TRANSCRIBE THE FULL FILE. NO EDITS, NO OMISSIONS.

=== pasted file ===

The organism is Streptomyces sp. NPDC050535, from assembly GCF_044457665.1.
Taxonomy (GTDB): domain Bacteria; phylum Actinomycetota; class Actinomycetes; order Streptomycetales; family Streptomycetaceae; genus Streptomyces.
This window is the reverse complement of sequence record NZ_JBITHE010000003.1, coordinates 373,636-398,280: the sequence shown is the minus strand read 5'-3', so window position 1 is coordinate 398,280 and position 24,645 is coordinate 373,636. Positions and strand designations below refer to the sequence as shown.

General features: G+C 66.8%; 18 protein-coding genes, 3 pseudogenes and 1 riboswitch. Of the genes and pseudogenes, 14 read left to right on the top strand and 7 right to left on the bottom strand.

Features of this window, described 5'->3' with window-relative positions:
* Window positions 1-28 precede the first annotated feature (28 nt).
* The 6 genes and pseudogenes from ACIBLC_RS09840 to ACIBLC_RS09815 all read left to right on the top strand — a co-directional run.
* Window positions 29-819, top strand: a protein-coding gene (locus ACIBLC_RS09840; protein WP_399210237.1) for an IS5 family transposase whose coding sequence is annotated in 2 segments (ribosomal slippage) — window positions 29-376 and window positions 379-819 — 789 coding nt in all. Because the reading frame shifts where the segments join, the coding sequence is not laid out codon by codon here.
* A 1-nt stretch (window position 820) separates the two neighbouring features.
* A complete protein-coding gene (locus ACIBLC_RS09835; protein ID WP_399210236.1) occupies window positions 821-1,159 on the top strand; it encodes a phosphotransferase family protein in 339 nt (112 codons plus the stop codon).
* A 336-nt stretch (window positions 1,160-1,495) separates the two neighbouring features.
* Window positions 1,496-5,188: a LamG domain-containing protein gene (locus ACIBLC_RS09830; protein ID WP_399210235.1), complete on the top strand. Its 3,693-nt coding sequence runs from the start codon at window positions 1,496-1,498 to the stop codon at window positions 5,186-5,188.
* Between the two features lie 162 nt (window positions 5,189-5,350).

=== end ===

The organism is Streptomyces sp. NPDC050535, from assembly GCF_044457665.1.
Taxonomy (GTDB): domain Bacteria; phylum Actinomycetota; class Actinomycetes; order Streptomycetales; family Streptomycetaceae; genus Streptomyces.
This window is the reverse complement of sequence record NZ_JBITHE010000003.1, coordinates 373,636-398,280: the sequence shown is the minus strand read 5'-3', so window position 1 is coordinate 398,280 and position 24,645 is coordinate 373,636. Positions and strand designations below refer to the sequence as shown.

General features: G+C 66.8%; 18 protein-coding genes, 3 pseudogenes and 1 riboswitch. Of the genes and pseudogenes, 14 read left to right on the top strand and 7 right to left on the bottom strand.

Features of this window, described 5'->3' with window-relative positions:
* Window positions 1-28 precede the first annotated feature (28 nt).
* The 6 genes and pseudogenes from ACIBLC_RS09840 to ACIBLC_RS09815 all read left to right on the top strand — a co-directional run.
* Window positions 29-819, top strand: a protein-coding gene (locus ACIBLC_RS09840; protein WP_399210237.1) for an IS5 family transposase whose coding sequence is annotated in 2 segments (ribosomal slippage) — window positions 29-376 and window positions 379-819 — 789 coding nt in all. Because the reading frame shifts where the segments join, the coding sequence is not laid out codon by codon here.
* A 1-nt stretch (window position 820) separates the two neighbouring features.
* A complete protein-coding gene (locus ACIBLC_RS09835; protein ID WP_399210236.1) occupies window positions 821-1,159 on the top strand; it encodes a phosphotransferase family protein in 339 nt (112 codons plus the stop codon).
* A 336-nt stretch (window positions 1,160-1,495) separates the two neighbouring features.
* Window positions 1,496-5,188: a LamG domain-containing protein gene (locus ACIBLC_RS09830; protein ID WP_399210235.1), complete on the top strand. Its 3,693-nt coding sequence runs from the start codon at window positions 1,496-1,498 to the stop codon at window positions 5,186-5,188.
* Between the two features lie 162 nt (window positions 5,189-5,350).